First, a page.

As I stepped out the door, I did my best to channel Little Women author, Louisa May Alcott, who once declared: “I like adventures and I’m going to find some.”
I set out to tackle three Metroparks in one day. That may sound like a daunting task, but, as you can see by the map above, the parks are located fairly close together and I had already accomplished a similar Parksapalooza feat back in 2020 and survived. Besides, I would rest up a little while driving to each successive venue.
My first stop on Saturday, July 2, 2022, Willow Metropark, is the topic for today’s post.
It was forecast to be a hot-and-sticky holiday weekend, with potentially severe storms to cap off the 4th of July and kick the heat and humidity down a notch or two, (of course … when we all went back to work). Just moments after I parked the car, a bead of sweat rolled down my face simultaneously with seeing this sign about sledding – well no chance of sledding today!
This venue is not far from Detroit Metro Airport and a steady stream of airplanes interrupted the stillness of the morning. Here is one of many planes whisking passengers to their respective destinations for the three-day weekend.
I had two primary reasons for visiting Willow Metropark today – to visit the dilapidated Washago Pond and to see the Detroit Institute of Arts “Inside/Out” collection of reproductions that were on display at this venue. I had already visited the DIA collection of five reproductions in my City, earlier in the month.
What happened to Washago Pond?
The first and only time I had visited 1,531-acre Willow Metropark was after fellow walker Arnie urged me to visit. He enjoyed riding his bike on the 15-mile bike trail connecting this trio of Metroparks. Arnie, who was in his early 80s at the time, told me his favorite spot of the three venues was Willow Metropark’s Washago Pond. If you’re really adventurous and have a comfy bicycle seat, you can opt for the 49-mile round trip that includes Lake Erie Metropark, my favorite Metropark.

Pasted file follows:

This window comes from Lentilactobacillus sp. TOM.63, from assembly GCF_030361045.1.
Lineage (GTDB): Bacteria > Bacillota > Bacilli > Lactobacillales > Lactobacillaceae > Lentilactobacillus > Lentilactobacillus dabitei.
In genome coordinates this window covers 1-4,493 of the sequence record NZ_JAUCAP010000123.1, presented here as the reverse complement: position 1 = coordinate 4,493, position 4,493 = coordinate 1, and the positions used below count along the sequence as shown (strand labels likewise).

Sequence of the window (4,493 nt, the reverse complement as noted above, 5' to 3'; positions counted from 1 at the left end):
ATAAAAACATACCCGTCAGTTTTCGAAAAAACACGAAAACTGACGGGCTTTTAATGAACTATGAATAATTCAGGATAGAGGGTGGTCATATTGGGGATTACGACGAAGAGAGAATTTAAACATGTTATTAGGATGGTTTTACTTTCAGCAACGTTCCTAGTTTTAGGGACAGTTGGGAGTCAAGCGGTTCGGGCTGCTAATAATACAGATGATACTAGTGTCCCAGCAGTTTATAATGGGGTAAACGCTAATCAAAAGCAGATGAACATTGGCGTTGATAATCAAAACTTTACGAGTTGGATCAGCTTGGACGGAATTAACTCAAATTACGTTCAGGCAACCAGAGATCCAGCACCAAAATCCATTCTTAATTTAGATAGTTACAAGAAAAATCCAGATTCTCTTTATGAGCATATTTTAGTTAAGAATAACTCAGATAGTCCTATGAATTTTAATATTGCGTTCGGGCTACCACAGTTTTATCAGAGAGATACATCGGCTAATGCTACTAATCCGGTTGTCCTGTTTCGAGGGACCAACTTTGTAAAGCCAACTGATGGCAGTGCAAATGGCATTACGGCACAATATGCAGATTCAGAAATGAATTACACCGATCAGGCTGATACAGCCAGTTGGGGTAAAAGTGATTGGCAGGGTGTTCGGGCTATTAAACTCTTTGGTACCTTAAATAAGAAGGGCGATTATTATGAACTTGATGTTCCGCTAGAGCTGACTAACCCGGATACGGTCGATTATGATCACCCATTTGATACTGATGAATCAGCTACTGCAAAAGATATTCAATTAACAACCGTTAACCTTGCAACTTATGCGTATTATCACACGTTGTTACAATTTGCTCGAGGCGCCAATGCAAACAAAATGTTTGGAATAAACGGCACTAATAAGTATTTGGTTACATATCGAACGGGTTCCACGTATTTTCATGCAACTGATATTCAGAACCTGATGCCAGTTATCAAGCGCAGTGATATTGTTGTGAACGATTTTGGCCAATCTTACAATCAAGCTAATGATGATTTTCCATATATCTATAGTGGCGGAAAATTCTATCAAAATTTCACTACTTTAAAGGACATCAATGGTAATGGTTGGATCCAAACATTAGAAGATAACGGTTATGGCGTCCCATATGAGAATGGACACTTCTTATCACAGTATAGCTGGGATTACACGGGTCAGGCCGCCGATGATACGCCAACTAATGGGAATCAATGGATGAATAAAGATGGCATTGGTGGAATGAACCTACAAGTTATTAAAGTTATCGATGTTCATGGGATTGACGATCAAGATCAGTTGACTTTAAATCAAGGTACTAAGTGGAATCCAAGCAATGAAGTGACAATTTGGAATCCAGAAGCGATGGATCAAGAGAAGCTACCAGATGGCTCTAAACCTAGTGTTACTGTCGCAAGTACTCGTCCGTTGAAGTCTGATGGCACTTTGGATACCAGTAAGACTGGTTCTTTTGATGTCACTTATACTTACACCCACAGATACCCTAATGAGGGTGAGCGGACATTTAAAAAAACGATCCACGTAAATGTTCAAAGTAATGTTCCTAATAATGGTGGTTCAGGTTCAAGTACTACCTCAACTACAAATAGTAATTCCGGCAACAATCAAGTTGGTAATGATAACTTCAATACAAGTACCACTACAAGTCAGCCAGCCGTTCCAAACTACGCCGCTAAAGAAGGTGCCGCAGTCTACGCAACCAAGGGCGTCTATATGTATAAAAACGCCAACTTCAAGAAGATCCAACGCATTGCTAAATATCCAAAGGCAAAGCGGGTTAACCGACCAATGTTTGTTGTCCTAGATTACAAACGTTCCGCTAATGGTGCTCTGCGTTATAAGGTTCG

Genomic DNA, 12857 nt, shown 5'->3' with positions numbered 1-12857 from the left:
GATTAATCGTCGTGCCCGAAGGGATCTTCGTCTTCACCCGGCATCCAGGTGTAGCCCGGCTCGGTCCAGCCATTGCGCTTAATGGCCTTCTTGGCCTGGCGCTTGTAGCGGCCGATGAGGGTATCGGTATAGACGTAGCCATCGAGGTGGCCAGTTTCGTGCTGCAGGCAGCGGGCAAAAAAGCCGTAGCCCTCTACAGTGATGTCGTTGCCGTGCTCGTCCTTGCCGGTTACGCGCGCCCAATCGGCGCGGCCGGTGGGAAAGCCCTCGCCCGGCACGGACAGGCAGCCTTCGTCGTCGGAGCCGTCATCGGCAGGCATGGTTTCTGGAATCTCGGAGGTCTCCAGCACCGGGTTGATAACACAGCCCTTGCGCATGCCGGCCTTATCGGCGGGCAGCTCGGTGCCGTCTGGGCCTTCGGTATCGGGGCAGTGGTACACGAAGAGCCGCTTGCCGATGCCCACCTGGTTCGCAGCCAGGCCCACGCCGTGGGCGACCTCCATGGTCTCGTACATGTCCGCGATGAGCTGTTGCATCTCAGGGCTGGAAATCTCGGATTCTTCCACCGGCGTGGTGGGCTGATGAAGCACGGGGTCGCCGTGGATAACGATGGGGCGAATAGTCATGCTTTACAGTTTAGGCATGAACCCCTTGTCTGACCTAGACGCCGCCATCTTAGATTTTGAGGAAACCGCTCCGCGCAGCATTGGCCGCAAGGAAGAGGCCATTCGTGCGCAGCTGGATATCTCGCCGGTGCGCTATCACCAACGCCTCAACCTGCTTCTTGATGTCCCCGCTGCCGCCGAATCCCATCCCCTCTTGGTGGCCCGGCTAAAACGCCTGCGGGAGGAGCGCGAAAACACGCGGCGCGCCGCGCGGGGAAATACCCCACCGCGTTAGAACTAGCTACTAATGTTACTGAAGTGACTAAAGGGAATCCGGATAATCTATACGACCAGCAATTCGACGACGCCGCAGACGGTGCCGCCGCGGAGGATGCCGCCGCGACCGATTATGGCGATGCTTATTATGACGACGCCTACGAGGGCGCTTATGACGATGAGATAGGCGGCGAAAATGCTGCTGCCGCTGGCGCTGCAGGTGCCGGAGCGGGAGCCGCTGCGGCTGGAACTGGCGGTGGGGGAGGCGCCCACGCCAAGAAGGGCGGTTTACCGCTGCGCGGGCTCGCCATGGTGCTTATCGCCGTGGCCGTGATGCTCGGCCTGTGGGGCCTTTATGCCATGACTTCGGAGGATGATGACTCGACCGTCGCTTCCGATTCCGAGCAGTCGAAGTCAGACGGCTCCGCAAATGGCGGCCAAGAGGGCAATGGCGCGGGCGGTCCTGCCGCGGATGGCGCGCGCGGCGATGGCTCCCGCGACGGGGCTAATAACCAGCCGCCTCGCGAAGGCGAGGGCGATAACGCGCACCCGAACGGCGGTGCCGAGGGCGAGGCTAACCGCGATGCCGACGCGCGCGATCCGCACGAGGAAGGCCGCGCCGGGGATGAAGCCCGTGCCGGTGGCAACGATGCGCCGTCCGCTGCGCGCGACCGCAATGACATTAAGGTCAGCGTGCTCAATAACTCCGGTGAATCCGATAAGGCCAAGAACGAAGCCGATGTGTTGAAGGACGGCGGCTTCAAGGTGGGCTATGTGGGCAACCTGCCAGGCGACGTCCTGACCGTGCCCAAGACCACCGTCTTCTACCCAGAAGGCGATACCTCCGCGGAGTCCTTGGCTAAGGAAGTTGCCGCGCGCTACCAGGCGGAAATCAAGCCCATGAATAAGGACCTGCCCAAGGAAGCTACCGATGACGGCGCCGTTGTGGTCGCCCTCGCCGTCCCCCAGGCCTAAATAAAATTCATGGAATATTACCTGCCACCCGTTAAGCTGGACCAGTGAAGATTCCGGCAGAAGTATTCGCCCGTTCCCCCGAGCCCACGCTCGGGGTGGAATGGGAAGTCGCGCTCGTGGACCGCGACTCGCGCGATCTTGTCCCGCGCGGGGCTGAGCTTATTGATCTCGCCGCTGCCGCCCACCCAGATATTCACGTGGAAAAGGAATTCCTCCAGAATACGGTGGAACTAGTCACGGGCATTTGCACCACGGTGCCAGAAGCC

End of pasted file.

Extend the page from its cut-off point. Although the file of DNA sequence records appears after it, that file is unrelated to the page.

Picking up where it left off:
At Arnie’s insistence, I decided to visit.
These photos from my 2020 post show this Park’s jewel, a scenic 17-acre pond, an idyllic setting, just perfect for a lazy Sunday ride on a paddleboat …
… or a leisurely afternoon of fishing.
But, fast forward to May 2021 when a pipe beneath the water, part of the control structure of the pond, developed a leak, causing it to drain through the Regan Drain to the Huron River. The water level in Washago Pond had receded noticeably by the morning of May 19th. Imagine the stunned faces of Willow Park workers when they came into work that morning and instead of paddleboats bobbing gently in the water while moored in their wooden slips, they were resting on the Pond’s sandy bottom. Two days later, the pond was almost completely dry, having gone from a stellar view and fun way to while away a few hours to a vast wasteland.
This is how Washago Pond looked just one year later at this visit. A sign explained the misfortune.
Any water in the Pond was just from recent rains.
You know how your garden and yard weeds multiply if you don’t tend to them regularly?